Nine homeless drug users shot dead in Kabul

Updated February 17, 2020

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“The shooting took place at the side of the Qrough mountain,” says a spokesman for Kabul police. — AFP/File
“The shooting took place at the side of the Qrough mountain,” says a spokesman for Kabul police. — AFP/File

KABUL: Gunmen shot dead nine homeless drug users in the Afghan capital, officials said on Sunday, shining a light on chronic drug abuse in the world’s biggest producer of opium but a rare incident of apparently coordinated violence against addicts.

The motive for the Saturday night attack by the unidentified gunmen in Kabul was not known and police said they were investigating. The men had been sleeping in an open area and a forensic examination had shown they were drug users.

“The shooting took place at the side of the Qrough mountain,” a spokesman for Kabul police, Ferdaus Faramarz, said.

There are an estimated 2.5 million drug users in Afghan­istan, the Ministry of Public Health says, with most thought to be addicted to heroin made from opium poppies grown in Afghanistan.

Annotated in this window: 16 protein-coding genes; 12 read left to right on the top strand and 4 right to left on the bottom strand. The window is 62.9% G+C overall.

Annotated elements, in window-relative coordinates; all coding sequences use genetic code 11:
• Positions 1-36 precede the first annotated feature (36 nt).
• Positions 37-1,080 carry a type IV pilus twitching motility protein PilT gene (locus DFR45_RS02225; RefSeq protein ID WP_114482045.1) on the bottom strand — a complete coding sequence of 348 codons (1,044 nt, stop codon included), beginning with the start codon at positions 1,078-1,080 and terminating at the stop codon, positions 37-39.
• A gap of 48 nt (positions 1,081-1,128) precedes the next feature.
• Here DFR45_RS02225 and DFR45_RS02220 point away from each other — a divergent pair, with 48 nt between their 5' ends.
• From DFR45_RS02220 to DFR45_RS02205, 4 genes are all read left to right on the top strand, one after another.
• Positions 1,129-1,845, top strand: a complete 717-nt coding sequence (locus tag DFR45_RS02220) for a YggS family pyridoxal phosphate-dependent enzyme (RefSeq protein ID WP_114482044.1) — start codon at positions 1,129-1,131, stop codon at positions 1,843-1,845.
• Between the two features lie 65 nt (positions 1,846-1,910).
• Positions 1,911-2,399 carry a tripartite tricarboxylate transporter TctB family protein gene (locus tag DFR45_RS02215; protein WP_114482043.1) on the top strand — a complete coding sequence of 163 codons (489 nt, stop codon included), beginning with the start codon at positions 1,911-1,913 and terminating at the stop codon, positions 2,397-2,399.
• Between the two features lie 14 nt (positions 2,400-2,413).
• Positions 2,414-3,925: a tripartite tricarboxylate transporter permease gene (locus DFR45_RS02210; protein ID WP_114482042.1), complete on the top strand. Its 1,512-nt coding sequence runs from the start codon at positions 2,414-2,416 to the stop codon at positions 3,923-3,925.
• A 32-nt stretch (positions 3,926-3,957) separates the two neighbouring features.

Some 20,000 drug users are homeless, with half that number in Kabul, at times straining relations with residents of some communities.

“It’s a social crisis,” said Dr Shokoor Haidari, deputy of the mi­n­istry’s counter-drugs department. The ministry can only treat 40,000 people a year but far more seek help, said Haidari.

Lack of social services, unemployment and easy access to drugs have fuelled drug abuse in Afghanistan, he said.

Harsh winter weather killed at least 50 homeless drug users in the past two months, the Ministry of Public Health said.

Afghanistan has been the world’s biggest producer of opi­um for years despite some $8.9 billion spent since 2002 by the US government to stop production and trafficking in narcotics.

With compelling economic incentives and deeply entren­ched and politically protected networks — from cultivators to producers and distributors — officials say there is little they can do to stop it.

The Interior Ministry this month announced the arrest of five top police officials, including the head of Kabul’s counter-narcotics force, for suspected involvement in drug trafficking.

Published in Dawn, February 17th, 2020